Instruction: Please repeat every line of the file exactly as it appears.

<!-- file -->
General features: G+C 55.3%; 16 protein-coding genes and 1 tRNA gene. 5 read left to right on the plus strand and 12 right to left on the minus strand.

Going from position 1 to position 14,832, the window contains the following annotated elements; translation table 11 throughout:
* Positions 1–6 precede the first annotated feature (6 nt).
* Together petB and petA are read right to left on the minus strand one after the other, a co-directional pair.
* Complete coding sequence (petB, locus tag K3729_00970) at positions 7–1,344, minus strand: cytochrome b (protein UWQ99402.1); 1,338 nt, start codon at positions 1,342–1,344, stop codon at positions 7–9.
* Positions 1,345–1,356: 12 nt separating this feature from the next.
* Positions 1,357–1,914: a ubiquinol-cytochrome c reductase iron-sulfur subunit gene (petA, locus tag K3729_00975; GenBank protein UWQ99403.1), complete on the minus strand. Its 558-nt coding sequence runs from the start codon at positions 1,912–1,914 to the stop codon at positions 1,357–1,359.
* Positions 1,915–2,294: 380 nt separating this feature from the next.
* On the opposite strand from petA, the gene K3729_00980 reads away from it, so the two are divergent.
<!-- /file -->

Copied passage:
General features: G+C 55.3%; 16 protein-coding genes and 1 tRNA gene. 5 read left to right on the plus strand and 12 right to left on the minus strand.

Going from position 1 to position 14,832, the window contains the following annotated elements; translation table 11 throughout:
* Positions 1–6 precede the first annotated feature (6 nt).
* Together petB and petA are read right to left on the minus strand one after the other, a co-directional pair.
* Complete coding sequence (petB, locus tag K3729_00970) at positions 7–1,344, minus strand: cytochrome b (protein UWQ99402.1); 1,338 nt, start codon at positions 1,342–1,344, stop codon at positions 7–9.
* Positions 1,345–1,356: 12 nt separating this feature from the next.
* Positions 1,357–1,914: a ubiquinol-cytochrome c reductase iron-sulfur subunit gene (petA, locus tag K3729_00975; GenBank protein UWQ99403.1), complete on the minus strand. Its 558-nt coding sequence runs from the start codon at positions 1,912–1,914 to the stop codon at positions 1,357–1,359.
* Positions 1,915–2,294: 380 nt separating this feature from the next.
* On the opposite strand from petA, the gene K3729_00980 reads away from it, so the two are divergent.